The prairie falcon is a light brown falcon most commonly found on the plains, and only occasionally in wooded areas. It is as large as the peregrine but the plumage is much paler. The adult prairie falcon is light brownish grey above and white or cream streaked with dark brown on the underside. From below, it is most easily distinguished by the long, dark feathers under each wing base.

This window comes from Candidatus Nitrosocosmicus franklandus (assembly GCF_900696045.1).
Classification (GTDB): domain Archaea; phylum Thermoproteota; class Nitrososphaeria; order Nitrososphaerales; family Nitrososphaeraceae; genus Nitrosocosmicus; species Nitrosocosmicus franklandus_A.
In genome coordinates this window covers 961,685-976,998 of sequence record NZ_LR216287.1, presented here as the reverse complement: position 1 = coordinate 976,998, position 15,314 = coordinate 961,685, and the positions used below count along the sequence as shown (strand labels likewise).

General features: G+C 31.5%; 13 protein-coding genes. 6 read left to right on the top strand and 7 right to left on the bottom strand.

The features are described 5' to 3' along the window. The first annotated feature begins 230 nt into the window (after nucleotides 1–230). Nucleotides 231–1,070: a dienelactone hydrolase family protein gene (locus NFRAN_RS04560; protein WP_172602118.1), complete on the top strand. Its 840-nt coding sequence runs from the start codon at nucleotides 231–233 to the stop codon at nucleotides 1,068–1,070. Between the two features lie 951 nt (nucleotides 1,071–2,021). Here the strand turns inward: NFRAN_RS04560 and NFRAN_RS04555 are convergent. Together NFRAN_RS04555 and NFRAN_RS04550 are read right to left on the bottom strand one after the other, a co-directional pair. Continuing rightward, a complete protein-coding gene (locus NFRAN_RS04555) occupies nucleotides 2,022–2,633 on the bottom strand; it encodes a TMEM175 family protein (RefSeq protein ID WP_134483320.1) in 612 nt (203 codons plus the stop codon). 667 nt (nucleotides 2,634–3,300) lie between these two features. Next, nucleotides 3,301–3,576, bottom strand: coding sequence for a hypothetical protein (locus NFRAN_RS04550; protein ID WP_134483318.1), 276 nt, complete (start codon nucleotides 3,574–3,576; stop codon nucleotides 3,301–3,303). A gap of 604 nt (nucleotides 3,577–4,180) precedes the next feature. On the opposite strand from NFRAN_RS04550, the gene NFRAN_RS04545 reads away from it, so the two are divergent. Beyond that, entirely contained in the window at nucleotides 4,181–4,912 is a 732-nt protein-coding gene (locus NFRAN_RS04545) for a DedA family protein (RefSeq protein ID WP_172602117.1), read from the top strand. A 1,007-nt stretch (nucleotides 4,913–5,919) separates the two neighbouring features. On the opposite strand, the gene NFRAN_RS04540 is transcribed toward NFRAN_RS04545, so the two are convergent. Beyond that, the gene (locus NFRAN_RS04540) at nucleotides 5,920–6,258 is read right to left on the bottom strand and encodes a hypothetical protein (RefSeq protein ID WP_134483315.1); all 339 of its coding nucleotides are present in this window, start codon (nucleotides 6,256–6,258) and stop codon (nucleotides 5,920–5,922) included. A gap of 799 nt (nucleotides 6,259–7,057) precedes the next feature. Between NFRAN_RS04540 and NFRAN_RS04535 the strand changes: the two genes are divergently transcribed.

The prairie falcon breeds and winters throughout western north America. Prime prairie falcon habitat is the typically dry open country of the west in the vicinity of cliffs, coulees, canyons, badlands or rock outcroppings. It is found in the prairie and foothill zones of southern Alberta. Ledges or crevices in cliffs provide inconspicuous eyries, or high nesting places, where 3 to 6 cream eggs blotched with brown are laid in scrapes of sand or gravel. Prey includes rodents, young rabbits and birds. (Text information was provided by Alberta Government Resource Development.)